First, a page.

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Students Who Resist Learning

The Case of Sorting Beads


During my student teaching I was surprised by a few of the teaching methods used by my directress that didn’t seem very Montessori.
One of the first difficult activities our preschool students were required to complete was sorting about 100 different colored wooden beads into compartments. It was the “magic” activity that required a great deal of concentration, sense of order, excellent fine motor skills and sharp sight. It was very time consuming. Most of the children anxiously awaited their turn to sort the small beads. But, there were one or two children who would skirt around the exercise. All the children had done this sorting exercise, except for the few hold outs. After waiting a few weeks the directress would invite the remaining students to do the sorting. If they resisted, she would tell them they had to sort the beads. One little boy in particular did not want to do this activity and the first day he was completely unable to even sort more than a few beads. The second day the task was waiting for him. I became upset as the little boy cried. I would try to coach him kindly, but my “help” seemed to make it worse.

Immediately I talked to the directress about what a difficult time the boy had with the exercise, and how upset I was by his crying and sadness.
She looked at me and nodded, went to the boy’s bead exercise and removed over half the beads. It was like a huge burden was taken off this sweet lad’s shoulders. It took him another hour to finish. He was so proud and happy when he finished his work. It’s strange, but this activity did something to help this young boy become interested and excited in other Montessori activities. He became very motivated to learn. He matured quickly in his academic and social skills.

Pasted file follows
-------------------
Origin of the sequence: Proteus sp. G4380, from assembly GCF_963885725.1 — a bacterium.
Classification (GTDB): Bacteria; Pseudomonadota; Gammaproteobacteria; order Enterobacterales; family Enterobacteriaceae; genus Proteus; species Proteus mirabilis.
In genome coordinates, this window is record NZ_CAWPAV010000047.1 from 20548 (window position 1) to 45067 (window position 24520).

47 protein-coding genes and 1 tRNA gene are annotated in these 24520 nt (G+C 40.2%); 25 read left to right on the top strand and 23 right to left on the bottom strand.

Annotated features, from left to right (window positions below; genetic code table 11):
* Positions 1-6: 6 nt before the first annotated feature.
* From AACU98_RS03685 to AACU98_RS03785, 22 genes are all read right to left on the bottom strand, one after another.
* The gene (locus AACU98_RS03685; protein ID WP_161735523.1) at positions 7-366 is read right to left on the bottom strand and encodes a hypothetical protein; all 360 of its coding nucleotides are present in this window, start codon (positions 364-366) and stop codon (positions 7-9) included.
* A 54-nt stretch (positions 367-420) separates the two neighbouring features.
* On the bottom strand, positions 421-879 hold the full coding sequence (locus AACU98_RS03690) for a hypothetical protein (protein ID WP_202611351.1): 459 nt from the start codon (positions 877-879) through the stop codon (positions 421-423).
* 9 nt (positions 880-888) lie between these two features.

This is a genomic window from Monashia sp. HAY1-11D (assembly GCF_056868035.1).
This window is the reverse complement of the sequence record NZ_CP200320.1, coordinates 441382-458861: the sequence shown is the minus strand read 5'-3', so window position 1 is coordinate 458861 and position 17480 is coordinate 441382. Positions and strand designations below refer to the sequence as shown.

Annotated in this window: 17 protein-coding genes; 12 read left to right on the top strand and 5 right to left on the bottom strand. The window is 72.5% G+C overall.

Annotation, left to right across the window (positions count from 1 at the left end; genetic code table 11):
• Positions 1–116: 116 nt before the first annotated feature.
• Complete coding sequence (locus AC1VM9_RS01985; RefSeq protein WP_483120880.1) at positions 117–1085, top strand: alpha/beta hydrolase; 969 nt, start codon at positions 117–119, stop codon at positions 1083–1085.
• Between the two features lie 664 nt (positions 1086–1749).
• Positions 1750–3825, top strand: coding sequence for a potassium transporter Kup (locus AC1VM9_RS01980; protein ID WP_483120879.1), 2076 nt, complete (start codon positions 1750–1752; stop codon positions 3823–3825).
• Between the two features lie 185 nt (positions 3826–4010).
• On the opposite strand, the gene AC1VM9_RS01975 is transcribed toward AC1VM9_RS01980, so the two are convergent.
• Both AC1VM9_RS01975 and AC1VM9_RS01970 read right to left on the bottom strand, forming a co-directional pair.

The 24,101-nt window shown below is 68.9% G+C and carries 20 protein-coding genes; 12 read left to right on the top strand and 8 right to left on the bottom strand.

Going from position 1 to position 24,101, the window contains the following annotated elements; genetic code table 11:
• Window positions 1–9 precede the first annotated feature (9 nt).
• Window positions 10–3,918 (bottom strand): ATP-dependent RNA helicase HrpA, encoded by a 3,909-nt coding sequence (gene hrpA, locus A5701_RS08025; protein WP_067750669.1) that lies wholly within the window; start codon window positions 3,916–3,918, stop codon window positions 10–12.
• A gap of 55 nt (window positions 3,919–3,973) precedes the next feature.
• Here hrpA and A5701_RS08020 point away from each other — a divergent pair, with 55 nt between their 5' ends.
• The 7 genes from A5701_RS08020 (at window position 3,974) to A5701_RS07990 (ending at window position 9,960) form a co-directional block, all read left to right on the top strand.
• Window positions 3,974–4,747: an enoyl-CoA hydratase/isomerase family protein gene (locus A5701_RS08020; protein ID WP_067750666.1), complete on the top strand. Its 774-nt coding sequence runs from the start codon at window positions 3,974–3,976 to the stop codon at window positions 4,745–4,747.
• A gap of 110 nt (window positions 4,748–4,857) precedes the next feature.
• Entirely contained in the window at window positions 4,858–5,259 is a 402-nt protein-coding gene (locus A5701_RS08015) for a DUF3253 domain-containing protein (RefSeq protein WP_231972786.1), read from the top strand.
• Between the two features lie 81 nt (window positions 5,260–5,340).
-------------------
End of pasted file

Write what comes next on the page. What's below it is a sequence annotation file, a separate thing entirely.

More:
The directress smiled at me after the happy conclusion and explained why she would give some of the younger children a push at times. She told me she was totally unable to do anything for herself when she first attended Montessori preschool. She was completely lost because she had been waited on hand and foot. After a few months, the directress started to push her to do the activities. It helped her confidence, independence and her desire to learn. For her, this method was life changing



posted at 9:31 p.m. on December 20, 2012

Thanks for sharing this story, knowing when to and not to give a nudge is a fine art I imagine. Something that can only come from experience, but sharing these experiences can help us student teachers feel more confident in knowing we can nudge sometimes.

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posted at 3:15 a.m. on October 15, 2013

The preschool activity lessons are the one that is going to be remembered as we move forward in our life. I think sorting beads is really a nice activity as it helps to keep the student concentrated and it really increases the concentration power and helps to achieve focused mind.

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Last Updated: June 11, 2012
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